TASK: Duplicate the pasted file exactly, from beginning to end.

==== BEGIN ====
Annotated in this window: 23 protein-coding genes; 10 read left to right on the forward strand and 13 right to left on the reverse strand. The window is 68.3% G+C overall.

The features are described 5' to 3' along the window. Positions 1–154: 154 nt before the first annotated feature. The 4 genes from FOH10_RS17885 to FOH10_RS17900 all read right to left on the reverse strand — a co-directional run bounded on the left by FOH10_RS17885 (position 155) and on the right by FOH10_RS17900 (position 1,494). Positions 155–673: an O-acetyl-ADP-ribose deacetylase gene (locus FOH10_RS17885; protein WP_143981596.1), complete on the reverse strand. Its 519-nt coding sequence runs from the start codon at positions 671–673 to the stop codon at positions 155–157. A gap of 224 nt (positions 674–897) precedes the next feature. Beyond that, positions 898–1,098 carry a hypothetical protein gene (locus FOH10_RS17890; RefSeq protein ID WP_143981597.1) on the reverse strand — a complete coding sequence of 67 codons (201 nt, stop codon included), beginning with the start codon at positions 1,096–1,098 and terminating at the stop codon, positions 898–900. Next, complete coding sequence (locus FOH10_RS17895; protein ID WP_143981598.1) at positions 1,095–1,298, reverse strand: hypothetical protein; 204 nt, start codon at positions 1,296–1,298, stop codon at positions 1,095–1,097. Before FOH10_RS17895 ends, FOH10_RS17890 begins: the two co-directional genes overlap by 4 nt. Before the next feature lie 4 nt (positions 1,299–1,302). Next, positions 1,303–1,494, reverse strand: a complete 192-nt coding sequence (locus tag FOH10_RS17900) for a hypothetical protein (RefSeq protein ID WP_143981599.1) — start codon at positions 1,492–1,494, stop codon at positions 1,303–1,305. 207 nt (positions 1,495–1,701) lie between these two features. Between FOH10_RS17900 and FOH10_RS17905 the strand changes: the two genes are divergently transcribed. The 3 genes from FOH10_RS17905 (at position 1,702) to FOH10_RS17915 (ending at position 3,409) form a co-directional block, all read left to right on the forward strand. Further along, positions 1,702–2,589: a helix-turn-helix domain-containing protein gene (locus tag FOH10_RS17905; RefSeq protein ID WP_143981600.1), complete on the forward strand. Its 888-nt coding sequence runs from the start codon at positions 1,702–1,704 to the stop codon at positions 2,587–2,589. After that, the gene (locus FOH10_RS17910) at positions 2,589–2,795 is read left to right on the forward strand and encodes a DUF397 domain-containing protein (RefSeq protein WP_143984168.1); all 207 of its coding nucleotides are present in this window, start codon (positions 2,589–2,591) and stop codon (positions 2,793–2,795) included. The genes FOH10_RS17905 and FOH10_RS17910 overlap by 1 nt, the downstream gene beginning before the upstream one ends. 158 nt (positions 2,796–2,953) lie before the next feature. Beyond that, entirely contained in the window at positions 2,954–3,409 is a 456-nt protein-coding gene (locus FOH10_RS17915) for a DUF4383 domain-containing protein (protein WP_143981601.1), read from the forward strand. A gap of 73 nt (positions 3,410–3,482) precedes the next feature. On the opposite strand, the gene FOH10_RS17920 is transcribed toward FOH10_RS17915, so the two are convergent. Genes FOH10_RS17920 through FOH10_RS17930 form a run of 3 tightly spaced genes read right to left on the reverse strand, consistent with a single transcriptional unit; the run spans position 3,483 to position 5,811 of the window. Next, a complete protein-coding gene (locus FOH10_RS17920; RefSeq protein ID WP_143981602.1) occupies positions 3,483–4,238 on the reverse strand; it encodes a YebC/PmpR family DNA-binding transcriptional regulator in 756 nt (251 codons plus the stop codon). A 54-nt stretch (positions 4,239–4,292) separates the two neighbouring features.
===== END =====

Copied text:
Annotated in this window: 23 protein-coding genes; 10 read left to right on the forward strand and 13 right to left on the reverse strand. The window is 68.3% G+C overall.

The features are described 5' to 3' along the window. Positions 1–154: 154 nt before the first annotated feature. The 4 genes from FOH10_RS17885 to FOH10_RS17900 all read right to left on the reverse strand — a co-directional run bounded on the left by FOH10_RS17885 (position 155) and on the right by FOH10_RS17900 (position 1,494). Positions 155–673: an O-acetyl-ADP-ribose deacetylase gene (locus FOH10_RS17885; protein WP_143981596.1), complete on the reverse strand. Its 519-nt coding sequence runs from the start codon at positions 671–673 to the stop codon at positions 155–157. A gap of 224 nt (positions 674–897) precedes the next feature. Beyond that, positions 898–1,098 carry a hypothetical protein gene (locus FOH10_RS17890; RefSeq protein ID WP_143981597.1) on the reverse strand — a complete coding sequence of 67 codons (201 nt, stop codon included), beginning with the start codon at positions 1,096–1,098 and terminating at the stop codon, positions 898–900. Next, complete coding sequence (locus FOH10_RS17895; protein ID WP_143981598.1) at positions 1,095–1,298, reverse strand: hypothetical protein; 204 nt, start codon at positions 1,296–1,298, stop codon at positions 1,095–1,097. Before FOH10_RS17895 ends, FOH10_RS17890 begins: the two co-directional genes overlap by 4 nt. Before the next feature lie 4 nt (positions 1,299–1,302). Next, positions 1,303–1,494, reverse strand: a complete 192-nt coding sequence (locus tag FOH10_RS17900) for a hypothetical protein (RefSeq protein ID WP_143981599.1) — start codon at positions 1,492–1,494, stop codon at positions 1,303–1,305. 207 nt (positions 1,495–1,701) lie between these two features. Between FOH10_RS17900 and FOH10_RS17905 the strand changes: the two genes are divergently transcribed. The 3 genes from FOH10_RS17905 (at position 1,702) to FOH10_RS17915 (ending at position 3,409) form a co-directional block, all read left to right on the forward strand. Further along, positions 1,702–2,589: a helix-turn-helix domain-containing protein gene (locus tag FOH10_RS17905; RefSeq protein ID WP_143981600.1), complete on the forward strand. Its 888-nt coding sequence runs from the start codon at positions 1,702–1,704 to the stop codon at positions 2,587–2,589. After that, the gene (locus FOH10_RS17910) at positions 2,589–2,795 is read left to right on the forward strand and encodes a DUF397 domain-containing protein (RefSeq protein WP_143984168.1); all 207 of its coding nucleotides are present in this window, start codon (positions 2,589–2,591) and stop codon (positions 2,793–2,795) included. The genes FOH10_RS17905 and FOH10_RS17910 overlap by 1 nt, the downstream gene beginning before the upstream one ends. 158 nt (positions 2,796–2,953) lie before the next feature. Beyond that, entirely contained in the window at positions 2,954–3,409 is a 456-nt protein-coding gene (locus FOH10_RS17915) for a DUF4383 domain-containing protein (protein WP_143981601.1), read from the forward strand. A gap of 73 nt (positions 3,410–3,482) precedes the next feature. On the opposite strand, the gene FOH10_RS17920 is transcribed toward FOH10_RS17915, so the two are convergent. Genes FOH10_RS17920 through FOH10_RS17930 form a run of 3 tightly spaced genes read right to left on the reverse strand, consistent with a single transcriptional unit; the run spans position 3,483 to position 5,811 of the window. Next, a complete protein-coding gene (locus FOH10_RS17920; RefSeq protein ID WP_143981602.1) occupies positions 3,483–4,238 on the reverse strand; it encodes a YebC/PmpR family DNA-binding transcriptional regulator in 756 nt (251 codons plus the stop codon). A 54-nt stretch (positions 4,239–4,292) separates the two neighbouring features.